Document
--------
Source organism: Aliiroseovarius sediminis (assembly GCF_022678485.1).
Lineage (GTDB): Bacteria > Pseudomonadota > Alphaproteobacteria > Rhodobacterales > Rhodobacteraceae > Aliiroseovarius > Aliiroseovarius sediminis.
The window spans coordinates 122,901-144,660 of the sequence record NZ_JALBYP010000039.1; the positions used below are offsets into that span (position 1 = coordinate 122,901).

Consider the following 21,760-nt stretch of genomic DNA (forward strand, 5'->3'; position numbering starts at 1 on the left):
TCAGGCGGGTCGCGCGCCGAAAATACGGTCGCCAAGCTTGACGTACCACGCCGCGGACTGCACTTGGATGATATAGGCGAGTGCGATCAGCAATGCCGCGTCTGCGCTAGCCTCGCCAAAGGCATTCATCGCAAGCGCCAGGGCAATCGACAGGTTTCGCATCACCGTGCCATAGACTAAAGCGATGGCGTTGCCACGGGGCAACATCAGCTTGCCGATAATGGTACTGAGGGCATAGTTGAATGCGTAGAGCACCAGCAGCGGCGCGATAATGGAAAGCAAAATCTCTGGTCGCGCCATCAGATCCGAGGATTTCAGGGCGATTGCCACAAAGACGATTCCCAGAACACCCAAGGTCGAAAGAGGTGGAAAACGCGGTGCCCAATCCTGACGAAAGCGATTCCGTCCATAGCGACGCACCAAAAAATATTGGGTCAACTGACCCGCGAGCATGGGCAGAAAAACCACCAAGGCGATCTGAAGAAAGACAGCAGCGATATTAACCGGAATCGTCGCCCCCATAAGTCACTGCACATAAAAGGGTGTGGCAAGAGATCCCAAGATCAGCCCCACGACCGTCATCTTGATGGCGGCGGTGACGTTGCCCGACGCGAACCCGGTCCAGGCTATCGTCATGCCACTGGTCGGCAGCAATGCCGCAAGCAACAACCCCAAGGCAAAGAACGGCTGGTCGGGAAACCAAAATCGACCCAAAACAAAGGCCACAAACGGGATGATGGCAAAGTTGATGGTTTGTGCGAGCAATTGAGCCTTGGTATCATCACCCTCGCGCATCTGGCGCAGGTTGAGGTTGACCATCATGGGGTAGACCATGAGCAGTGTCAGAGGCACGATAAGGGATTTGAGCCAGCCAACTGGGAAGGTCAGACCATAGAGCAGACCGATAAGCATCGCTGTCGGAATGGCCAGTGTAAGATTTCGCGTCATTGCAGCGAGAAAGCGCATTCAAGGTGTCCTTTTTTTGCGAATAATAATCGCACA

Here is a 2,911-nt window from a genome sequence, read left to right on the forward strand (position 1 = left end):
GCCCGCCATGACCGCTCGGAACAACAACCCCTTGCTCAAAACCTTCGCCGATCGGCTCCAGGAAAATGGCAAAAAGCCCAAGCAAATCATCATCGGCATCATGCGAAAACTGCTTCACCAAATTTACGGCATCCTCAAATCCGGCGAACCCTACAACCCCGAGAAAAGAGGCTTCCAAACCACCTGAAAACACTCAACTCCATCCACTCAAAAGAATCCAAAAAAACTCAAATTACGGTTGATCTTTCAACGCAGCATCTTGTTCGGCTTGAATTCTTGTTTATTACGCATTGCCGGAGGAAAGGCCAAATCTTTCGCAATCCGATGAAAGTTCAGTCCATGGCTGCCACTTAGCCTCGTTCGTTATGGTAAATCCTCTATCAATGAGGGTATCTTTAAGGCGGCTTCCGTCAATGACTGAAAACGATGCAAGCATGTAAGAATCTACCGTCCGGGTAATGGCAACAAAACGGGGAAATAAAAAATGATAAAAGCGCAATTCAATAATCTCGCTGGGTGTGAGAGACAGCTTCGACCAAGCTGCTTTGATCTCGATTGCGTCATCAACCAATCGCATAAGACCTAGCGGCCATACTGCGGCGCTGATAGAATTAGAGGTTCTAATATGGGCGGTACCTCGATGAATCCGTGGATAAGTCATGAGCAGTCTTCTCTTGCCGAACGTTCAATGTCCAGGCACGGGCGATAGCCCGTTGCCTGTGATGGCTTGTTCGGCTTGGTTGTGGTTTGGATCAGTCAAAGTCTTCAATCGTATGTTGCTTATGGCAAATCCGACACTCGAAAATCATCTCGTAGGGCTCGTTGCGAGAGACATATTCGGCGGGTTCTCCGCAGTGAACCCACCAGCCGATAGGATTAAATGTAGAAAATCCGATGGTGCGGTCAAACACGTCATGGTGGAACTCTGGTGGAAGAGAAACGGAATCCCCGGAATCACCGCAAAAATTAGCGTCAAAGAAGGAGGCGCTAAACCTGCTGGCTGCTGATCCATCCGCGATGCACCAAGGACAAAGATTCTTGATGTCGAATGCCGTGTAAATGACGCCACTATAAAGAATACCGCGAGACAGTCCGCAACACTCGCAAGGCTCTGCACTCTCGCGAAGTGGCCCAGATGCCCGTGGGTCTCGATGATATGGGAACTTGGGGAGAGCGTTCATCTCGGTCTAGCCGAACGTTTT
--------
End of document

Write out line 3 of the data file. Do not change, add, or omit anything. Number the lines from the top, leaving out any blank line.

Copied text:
The window spans coordinates 122,901-144,660 of the sequence record NZ_JALBYP010000039.1; the positions used below are offsets into that span (position 1 = coordinate 122,901).